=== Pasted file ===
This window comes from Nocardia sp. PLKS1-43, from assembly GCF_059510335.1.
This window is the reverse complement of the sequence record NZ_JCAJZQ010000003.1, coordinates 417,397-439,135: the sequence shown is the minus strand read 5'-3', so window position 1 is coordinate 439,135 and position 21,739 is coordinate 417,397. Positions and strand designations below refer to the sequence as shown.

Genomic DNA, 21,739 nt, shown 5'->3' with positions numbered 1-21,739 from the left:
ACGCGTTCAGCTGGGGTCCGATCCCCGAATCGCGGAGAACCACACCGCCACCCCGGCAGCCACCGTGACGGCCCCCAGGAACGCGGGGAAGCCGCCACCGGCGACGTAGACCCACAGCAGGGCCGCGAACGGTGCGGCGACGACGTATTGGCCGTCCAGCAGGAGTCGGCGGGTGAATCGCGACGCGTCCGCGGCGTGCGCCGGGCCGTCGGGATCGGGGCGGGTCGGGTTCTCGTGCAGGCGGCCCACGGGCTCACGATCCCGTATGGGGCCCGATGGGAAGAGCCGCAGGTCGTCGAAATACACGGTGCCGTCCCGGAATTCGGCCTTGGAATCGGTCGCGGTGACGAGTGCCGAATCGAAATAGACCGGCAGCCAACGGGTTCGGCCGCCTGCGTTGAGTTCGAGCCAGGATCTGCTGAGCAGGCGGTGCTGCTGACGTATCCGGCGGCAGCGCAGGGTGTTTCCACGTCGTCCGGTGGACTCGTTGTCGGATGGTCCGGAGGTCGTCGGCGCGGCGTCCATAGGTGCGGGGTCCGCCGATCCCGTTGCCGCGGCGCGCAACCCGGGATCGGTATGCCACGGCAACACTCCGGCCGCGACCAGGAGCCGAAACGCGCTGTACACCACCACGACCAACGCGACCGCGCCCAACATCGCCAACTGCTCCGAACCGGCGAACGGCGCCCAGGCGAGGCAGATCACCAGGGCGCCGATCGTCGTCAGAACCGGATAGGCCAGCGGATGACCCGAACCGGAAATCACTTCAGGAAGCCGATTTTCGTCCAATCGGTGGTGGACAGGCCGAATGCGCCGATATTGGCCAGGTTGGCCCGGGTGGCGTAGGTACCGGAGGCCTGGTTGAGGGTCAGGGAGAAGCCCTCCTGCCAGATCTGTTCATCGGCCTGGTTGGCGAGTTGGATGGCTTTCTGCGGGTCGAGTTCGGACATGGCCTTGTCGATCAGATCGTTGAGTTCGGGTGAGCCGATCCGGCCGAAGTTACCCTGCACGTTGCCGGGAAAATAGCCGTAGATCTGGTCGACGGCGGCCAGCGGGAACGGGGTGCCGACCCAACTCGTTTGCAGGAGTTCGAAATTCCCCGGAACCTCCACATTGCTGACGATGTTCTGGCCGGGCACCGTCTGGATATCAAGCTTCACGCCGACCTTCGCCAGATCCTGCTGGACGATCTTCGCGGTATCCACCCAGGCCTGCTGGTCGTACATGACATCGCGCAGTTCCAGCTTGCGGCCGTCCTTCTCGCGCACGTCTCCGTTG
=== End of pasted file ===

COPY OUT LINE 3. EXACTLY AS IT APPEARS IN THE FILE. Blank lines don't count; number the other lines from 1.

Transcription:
Genomic DNA, 21,739 nt, shown 5'->3' with positions numbered 1-21,739 from the left: